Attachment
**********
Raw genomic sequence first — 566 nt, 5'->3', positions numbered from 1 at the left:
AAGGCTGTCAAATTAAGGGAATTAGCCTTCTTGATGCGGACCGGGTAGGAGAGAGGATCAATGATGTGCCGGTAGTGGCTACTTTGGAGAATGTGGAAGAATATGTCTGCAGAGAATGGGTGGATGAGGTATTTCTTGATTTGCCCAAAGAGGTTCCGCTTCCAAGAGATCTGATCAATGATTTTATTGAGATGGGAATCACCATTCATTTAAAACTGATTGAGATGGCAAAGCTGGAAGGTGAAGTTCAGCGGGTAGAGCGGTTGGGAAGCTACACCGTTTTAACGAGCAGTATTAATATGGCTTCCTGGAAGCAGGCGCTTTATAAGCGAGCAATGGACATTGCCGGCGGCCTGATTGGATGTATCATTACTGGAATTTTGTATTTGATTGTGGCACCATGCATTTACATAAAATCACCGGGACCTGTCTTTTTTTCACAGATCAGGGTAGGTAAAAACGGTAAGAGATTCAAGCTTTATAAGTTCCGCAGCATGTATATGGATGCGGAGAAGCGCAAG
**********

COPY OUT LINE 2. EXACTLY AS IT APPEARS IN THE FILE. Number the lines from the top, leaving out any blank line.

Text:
AAGGCTGTCAAATTAAGGGAATTAGCCTTCTTGATGCGGACCGGGTAGGAGAGAGGATCAATGATGTGCCGGTAGTGGCTACTTTGGAGAATGTGGAAGAATATGTCTGCAGAGAATGGGTGGATGAGGTATTTCTTGATTTGCCCAAAGAGGTTCCGCTTCCAAGAGATCTGATCAATGATTTTATTGAGATGGGAATCACCATTCATTTAAAACTGATTGAGATGGCAAAGCTGGAAGGTGAAGTTCAGCGGGTAGAGCGGTTGGGAAGCTACACCGTTTTAACGAGCAGTATTAATATGGCTTCCTGGAAGCAGGCGCTTTATAAGCGAGCAATGGACATTGCCGGCGGCCTGATTGGATGTATCATTACTGGAATTTTGTATTTGATTGTGGCACCATGCATTTACATAAAATCACCGGGACCTGTCTTTTTTTCACAGATCAGGGTAGGTAAAAACGGTAAGAGATTCAAGCTTTATAAGTTCCGCAGCATGTATATGGATGCGGAGAAGCGCAAG